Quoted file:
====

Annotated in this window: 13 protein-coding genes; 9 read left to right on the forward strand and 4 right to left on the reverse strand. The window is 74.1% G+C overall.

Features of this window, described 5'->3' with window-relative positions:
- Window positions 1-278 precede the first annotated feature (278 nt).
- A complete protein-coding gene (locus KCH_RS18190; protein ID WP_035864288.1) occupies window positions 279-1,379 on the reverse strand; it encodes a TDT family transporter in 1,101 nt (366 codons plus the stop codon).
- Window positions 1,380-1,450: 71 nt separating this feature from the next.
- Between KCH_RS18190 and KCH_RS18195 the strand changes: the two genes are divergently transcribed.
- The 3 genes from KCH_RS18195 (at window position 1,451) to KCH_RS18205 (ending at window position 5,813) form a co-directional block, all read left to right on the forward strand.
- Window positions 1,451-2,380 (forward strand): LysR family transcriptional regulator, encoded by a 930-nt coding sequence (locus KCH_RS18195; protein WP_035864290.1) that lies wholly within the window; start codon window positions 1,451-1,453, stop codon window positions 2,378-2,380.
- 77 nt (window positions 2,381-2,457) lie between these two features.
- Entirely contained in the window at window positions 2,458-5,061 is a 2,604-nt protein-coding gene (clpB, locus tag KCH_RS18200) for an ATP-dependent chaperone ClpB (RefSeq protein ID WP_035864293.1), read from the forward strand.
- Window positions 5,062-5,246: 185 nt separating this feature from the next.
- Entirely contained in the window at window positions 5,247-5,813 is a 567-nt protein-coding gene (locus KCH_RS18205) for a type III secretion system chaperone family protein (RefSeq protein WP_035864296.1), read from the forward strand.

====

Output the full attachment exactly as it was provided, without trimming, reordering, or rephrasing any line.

Annotated in this window: 13 protein-coding genes; 9 read left to right on the forward strand and 4 right to left on the reverse strand. The window is 74.1% G+C overall.

Features of this window, described 5'->3' with window-relative positions:
- Window positions 1-278 precede the first annotated feature (278 nt).
- A complete protein-coding gene (locus KCH_RS18190; protein ID WP_035864288.1) occupies window positions 279-1,379 on the reverse strand; it encodes a TDT family transporter in 1,101 nt (366 codons plus the stop codon).
- Window positions 1,380-1,450: 71 nt separating this feature from the next.
- Between KCH_RS18190 and KCH_RS18195 the strand changes: the two genes are divergently transcribed.
- The 3 genes from KCH_RS18195 (at window position 1,451) to KCH_RS18205 (ending at window position 5,813) form a co-directional block, all read left to right on the forward strand.
- Window positions 1,451-2,380 (forward strand): LysR family transcriptional regulator, encoded by a 930-nt coding sequence (locus KCH_RS18195; protein WP_035864290.1) that lies wholly within the window; start codon window positions 1,451-1,453, stop codon window positions 2,378-2,380.
- 77 nt (window positions 2,381-2,457) lie between these two features.
- Entirely contained in the window at window positions 2,458-5,061 is a 2,604-nt protein-coding gene (clpB, locus tag KCH_RS18200) for an ATP-dependent chaperone ClpB (RefSeq protein ID WP_035864293.1), read from the forward strand.
- Window positions 5,062-5,246: 185 nt separating this feature from the next.
- Entirely contained in the window at window positions 5,247-5,813 is a 567-nt protein-coding gene (locus KCH_RS18205) for a type III secretion system chaperone family protein (RefSeq protein WP_035864296.1), read from the forward strand.